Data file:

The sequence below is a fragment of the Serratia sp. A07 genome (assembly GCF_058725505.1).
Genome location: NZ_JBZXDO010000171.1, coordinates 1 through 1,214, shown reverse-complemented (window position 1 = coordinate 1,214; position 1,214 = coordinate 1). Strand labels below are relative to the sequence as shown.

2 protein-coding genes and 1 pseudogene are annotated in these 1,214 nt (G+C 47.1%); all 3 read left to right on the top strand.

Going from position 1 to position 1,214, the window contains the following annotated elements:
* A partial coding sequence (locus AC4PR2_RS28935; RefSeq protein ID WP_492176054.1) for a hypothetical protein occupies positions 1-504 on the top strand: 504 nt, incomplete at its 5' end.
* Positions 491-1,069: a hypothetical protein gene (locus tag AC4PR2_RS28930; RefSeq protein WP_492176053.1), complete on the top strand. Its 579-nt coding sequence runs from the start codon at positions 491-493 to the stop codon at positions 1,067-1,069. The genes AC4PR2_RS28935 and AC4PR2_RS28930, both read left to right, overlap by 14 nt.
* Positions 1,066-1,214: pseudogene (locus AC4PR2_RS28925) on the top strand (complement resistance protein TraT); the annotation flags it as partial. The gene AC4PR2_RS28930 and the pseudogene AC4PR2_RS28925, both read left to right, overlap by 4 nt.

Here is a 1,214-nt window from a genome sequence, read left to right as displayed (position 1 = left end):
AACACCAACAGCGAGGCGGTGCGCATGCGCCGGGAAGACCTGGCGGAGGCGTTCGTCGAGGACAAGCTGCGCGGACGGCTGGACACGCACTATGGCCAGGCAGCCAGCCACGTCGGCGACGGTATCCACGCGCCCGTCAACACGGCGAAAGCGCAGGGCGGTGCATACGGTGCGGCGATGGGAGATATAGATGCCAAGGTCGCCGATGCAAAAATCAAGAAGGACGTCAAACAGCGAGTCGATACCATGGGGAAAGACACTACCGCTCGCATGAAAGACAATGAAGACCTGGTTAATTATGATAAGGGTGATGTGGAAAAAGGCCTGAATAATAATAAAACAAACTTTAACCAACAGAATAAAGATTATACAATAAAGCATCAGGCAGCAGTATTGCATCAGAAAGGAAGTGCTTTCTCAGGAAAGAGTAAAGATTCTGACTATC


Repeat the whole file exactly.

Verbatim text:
The sequence below is a fragment of the Serratia sp. A07 genome (assembly GCF_058725505.1).
Genome location: NZ_JBZXDO010000171.1, coordinates 1 through 1,214, shown reverse-complemented (window position 1 = coordinate 1,214; position 1,214 = coordinate 1). Strand labels below are relative to the sequence as shown.

2 protein-coding genes and 1 pseudogene are annotated in these 1,214 nt (G+C 47.1%); all 3 read left to right on the top strand.

Going from position 1 to position 1,214, the window contains the following annotated elements:
* A partial coding sequence (locus AC4PR2_RS28935; RefSeq protein ID WP_492176054.1) for a hypothetical protein occupies positions 1-504 on the top strand: 504 nt, incomplete at its 5' end.
* Positions 491-1,069: a hypothetical protein gene (locus tag AC4PR2_RS28930; RefSeq protein WP_492176053.1), complete on the top strand. Its 579-nt coding sequence runs from the start codon at positions 491-493 to the stop codon at positions 1,067-1,069. The genes AC4PR2_RS28935 and AC4PR2_RS28930, both read left to right, overlap by 14 nt.
* Positions 1,066-1,214: pseudogene (locus AC4PR2_RS28925) on the top strand (complement resistance protein TraT); the annotation flags it as partial. The gene AC4PR2_RS28930 and the pseudogene AC4PR2_RS28925, both read left to right, overlap by 4 nt.

Here is a 1,214-nt window from a genome sequence, read left to right as displayed (position 1 = left end):
AACACCAACAGCGAGGCGGTGCGCATGCGCCGGGAAGACCTGGCGGAGGCGTTCGTCGAGGACAAGCTGCGCGGACGGCTGGACACGCACTATGGCCAGGCAGCCAGCCACGTCGGCGACGGTATCCACGCGCCCGTCAACACGGCGAAAGCGCAGGGCGGTGCATACGGTGCGGCGATGGGAGATATAGATGCCAAGGTCGCCGATGCAAAAATCAAGAAGGACGTCAAACAGCGAGTCGATACCATGGGGAAAGACACTACCGCTCGCATGAAAGACAATGAAGACCTGGTTAATTATGATAAGGGTGATGTGGAAAAAGGCCTGAATAATAATAAAACAAACTTTAACCAACAGAATAAAGATTATACAATAAAGCATCAGGCAGCAGTATTGCATCAGAAAGGAAGTGCTTTCTCAGGAAAGAGTAAAGATTCTGACTATC